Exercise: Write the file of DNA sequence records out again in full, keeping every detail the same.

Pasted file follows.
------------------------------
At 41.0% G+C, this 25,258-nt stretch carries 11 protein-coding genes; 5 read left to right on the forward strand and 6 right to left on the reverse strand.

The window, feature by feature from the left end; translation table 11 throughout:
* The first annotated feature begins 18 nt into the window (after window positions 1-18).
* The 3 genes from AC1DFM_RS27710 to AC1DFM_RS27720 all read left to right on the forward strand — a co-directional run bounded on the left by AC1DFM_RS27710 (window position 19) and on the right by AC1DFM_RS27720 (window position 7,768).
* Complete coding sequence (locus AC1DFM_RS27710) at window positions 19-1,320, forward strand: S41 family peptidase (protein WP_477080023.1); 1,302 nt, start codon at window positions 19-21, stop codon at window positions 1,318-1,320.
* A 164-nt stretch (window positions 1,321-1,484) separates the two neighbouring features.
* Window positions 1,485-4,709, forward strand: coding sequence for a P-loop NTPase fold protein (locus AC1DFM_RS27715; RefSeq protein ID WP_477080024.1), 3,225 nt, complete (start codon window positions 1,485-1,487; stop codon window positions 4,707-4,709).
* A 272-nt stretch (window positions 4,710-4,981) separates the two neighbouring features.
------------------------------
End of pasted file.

At 41.0% G+C, this 25,258-nt stretch carries 11 protein-coding genes; 5 read left to right on the forward strand and 6 right to left on the reverse strand.

The window, feature by feature from the left end; translation table 11 throughout:
* The first annotated feature begins 18 nt into the window (after window positions 1-18).
* The 3 genes from AC1DFM_RS27710 to AC1DFM_RS27720 all read left to right on the forward strand — a co-directional run bounded on the left by AC1DFM_RS27710 (window position 19) and on the right by AC1DFM_RS27720 (window position 7,768).
* Complete coding sequence (locus AC1DFM_RS27710) at window positions 19-1,320, forward strand: S41 family peptidase (protein WP_477080023.1); 1,302 nt, start codon at window positions 19-21, stop codon at window positions 1,318-1,320.
* A 164-nt stretch (window positions 1,321-1,484) separates the two neighbouring features.
* Window positions 1,485-4,709, forward strand: coding sequence for a P-loop NTPase fold protein (locus AC1DFM_RS27715; RefSeq protein ID WP_477080024.1), 3,225 nt, complete (start codon window positions 1,485-1,487; stop codon window positions 4,707-4,709).
* A 272-nt stretch (window positions 4,710-4,981) separates the two neighbouring features.